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Faculty Profile: Ariana McAvoy, Upper School Mathematics Teacher & Mathematics Department Chair

February 11, 2021

Tell us about your path to Léman.

I grew up in Minnesota and then I went to college at Lehigh University in Pennsylvania where I was a double major in economics and political science. I did a lot of tutoring and college mostly for students in freshman economics courses. I knew that I wanted to help people and I liked being like interacting with kids, but I wasn’t sure that I wanted to be a teacher.

In my senior year, I applied for Teach for America and I was placed back in Minnesota for my region to do my two-year corps commitment.

That was really a transformational experience because I got to see the achievement gap firsthand, which was eye-opening. I had never appreciated how privileged I was to have an excellent education until then. That’s when I decided that I wanted to pursue teaching for the rest of my life.

After those two years, I moved to New York and continue teaching at a charter school called Uncommon Schools, where I taught for another two years. It was also a low-income school and a very challenging job. I decided to take a break and go get my master's in teaching. I was accepted to Columbia Teachers College where I earned my master's degree in secondary math education. After I completed my master's, I attended a school job fair and met a representative from Léman. I applied and started teaching here in 2016.

What did you take away from your teaching experience prior to Léman that prepared you for your current role? 

I realized that students are going to respect you if they know you're genuine and you can you show that you care. I couldn’t pretend to know what they were going through but it was more about showing up every day, putting in the extra hours and showing them that I wasn't going to leave.

The other big lesson I learned was in classroom management. When you think of becoming a teacher, you think of the content. I was excited to teach math, but I didn't realize, that's only half of it. A lot of it is about managing the kids and building those routines, and providing structure. 

What do you like about teaching at an IB school?

Teaching at an IB school has been great because it's allowed me to focus on the content of teaching math and how to be a good math teacher. It aligns well with what I studied at Teachers College.

Before I went to grad school, I was teaching algebra, which was rigorous, but it was more about getting kids to practice over and over and trying to move the needle and close that achievement gap. Teachers College opened the doors to more inquiry-based learning.

Teaching the IB opened me up to teach different models in the classroom, like group work, discovery, and learning how to explore problems. The whole idea of building global citizens through a comprehensive diploma program is really special.

What do you like about teaching at Léman?

The international student body at Léman is something I've never experienced before. I appreciate how it's opened up opportunities to teach to different kinds of students from around the world. I've enjoyed being pushed in that regard and thinking about how I can teach students for whom English isn’t their first language.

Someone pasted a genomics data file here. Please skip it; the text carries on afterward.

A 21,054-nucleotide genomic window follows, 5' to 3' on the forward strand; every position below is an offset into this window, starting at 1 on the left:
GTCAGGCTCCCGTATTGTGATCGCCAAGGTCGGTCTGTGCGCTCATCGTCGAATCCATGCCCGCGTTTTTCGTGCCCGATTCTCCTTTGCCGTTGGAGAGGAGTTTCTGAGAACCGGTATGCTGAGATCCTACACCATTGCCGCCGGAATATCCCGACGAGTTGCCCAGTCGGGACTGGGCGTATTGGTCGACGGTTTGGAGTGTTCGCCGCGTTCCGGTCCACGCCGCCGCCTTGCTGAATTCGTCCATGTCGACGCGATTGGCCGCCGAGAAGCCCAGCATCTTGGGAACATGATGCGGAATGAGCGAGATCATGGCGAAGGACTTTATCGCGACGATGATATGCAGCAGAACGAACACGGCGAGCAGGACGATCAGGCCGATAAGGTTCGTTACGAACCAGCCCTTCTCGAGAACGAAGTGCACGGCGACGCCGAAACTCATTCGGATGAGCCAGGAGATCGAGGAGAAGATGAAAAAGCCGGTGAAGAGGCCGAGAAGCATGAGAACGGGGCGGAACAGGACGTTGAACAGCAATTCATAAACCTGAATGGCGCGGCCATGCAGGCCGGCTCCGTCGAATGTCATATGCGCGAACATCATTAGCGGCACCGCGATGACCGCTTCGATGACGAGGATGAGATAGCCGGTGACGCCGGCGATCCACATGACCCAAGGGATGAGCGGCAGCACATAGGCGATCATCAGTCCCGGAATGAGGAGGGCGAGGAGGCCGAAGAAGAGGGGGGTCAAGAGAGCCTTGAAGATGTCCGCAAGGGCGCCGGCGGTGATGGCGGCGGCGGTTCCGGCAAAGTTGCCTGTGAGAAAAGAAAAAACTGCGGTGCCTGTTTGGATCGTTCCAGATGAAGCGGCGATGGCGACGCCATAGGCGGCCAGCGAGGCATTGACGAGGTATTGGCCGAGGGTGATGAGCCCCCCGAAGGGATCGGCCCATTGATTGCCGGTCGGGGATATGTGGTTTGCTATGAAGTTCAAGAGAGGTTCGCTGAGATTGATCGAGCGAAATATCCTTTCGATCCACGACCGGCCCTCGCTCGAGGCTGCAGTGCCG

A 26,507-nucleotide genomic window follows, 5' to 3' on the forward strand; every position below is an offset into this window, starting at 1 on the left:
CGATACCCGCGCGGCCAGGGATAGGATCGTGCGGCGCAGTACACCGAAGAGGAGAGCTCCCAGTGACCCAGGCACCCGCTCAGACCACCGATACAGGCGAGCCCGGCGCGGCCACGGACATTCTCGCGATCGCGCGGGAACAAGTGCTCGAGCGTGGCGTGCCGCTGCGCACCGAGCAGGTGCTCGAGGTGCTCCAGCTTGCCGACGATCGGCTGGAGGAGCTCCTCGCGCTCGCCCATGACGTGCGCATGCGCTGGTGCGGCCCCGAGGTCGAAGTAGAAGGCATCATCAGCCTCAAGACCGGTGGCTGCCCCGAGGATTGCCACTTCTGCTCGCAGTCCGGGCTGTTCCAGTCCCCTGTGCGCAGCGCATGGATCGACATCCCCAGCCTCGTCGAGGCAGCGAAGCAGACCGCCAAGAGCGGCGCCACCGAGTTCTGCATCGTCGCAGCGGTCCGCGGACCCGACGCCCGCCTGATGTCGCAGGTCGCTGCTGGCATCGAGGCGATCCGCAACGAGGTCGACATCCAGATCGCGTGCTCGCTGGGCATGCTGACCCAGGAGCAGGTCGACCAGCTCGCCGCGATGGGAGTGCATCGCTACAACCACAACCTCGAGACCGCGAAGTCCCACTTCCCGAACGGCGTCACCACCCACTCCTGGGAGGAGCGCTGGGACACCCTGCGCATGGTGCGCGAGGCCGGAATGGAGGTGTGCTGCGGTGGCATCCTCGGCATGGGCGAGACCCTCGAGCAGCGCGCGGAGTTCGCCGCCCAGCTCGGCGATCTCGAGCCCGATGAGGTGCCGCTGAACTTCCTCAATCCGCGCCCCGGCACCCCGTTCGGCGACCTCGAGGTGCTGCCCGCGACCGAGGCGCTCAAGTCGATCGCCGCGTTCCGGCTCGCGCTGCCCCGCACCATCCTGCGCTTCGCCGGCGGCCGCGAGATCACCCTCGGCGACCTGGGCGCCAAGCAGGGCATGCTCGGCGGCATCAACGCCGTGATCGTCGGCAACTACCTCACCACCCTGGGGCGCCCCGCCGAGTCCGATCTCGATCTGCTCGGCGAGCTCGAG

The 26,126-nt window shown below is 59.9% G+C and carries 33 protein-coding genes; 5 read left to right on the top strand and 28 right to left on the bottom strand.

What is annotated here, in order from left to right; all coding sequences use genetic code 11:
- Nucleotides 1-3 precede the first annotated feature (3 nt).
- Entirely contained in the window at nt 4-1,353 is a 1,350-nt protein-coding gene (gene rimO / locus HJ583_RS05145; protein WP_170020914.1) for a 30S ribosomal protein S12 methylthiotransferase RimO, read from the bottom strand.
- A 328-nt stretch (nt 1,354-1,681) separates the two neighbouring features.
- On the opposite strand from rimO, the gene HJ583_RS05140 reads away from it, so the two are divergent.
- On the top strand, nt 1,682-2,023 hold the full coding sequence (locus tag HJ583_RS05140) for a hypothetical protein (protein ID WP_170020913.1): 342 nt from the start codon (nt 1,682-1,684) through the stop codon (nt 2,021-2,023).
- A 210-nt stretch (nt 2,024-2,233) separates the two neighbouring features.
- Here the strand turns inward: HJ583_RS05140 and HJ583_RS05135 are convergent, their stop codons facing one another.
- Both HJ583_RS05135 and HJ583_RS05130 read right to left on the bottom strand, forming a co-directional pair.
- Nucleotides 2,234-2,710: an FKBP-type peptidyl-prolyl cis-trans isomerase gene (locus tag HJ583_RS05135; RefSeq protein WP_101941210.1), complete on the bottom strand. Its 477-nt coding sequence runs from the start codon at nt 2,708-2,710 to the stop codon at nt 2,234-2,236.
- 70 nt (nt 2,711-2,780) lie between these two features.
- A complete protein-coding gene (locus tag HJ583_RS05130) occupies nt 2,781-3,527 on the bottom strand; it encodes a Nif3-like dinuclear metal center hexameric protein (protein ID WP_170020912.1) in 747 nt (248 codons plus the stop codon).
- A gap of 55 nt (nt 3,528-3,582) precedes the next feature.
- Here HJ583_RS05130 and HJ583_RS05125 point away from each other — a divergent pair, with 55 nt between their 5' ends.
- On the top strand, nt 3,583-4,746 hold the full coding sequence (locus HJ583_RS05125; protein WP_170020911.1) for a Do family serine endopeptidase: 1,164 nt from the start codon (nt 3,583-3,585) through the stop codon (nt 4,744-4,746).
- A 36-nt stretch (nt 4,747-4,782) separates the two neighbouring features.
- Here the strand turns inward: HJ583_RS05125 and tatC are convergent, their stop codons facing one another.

I also coached swimming here and I really enjoyed that as well. I swam in high school, so I loved the fact that I could get back in the pool and teach kids in a different setting.

Also, my colleagues are amazing. I started here at the same time as Robert Spezzano and he’s been great to work with. There were several teachers who came to Léman the same year that I did and I've built strong relationships with them as we've learned and grown together at the school.

I also appreciate the standards-based grading system. I think that can be better than a traditional grade and more formative and better suited for a lot of students because the idea is that you can grow throughout the year. It’s not just about this one moment, but it's how they progress over time.

This is your final year as department chair. What are your priorities and goals for the department for the rest of this year?  

I would love to leave this year with the math department set up to continue driving student success in a few key areas. We are continually developing our curriculum and our goal is to continue to drive academic rigor with our standards in the Lower School.

For Grades 6-12, because the IB Math curriculum just changed, we are in the process of backward planning to make sure that the entire curriculum is aligned for the Upper School. That plan is all in motion and the hope is that next year the math team can continue work against these goals.

What is coming up next for the math department this year?

This week, our students competed in the AMC (American Math Competition) 10 and the AMC 12, which is a series of increasingly difficult tests for high school students. They initially take a 75-minute online test and, if they do well, they get to move on to the next round. It’s very rigorous and universities like MIT ask students for their AMC scores. I have some strong students this year and I’m optimistic that they’ll do well.

Then in May, our 2nd-8th graders will be competing in the Noetic Math Competition, where our students compete against around 14,000 kids nationally. We’ve had a number of students who have made the honor roll which means they placed in the top 10% in their grade nationally. It really speaks to the quality of our teachers and students. I’m looking forward to seeing how we do this year!  

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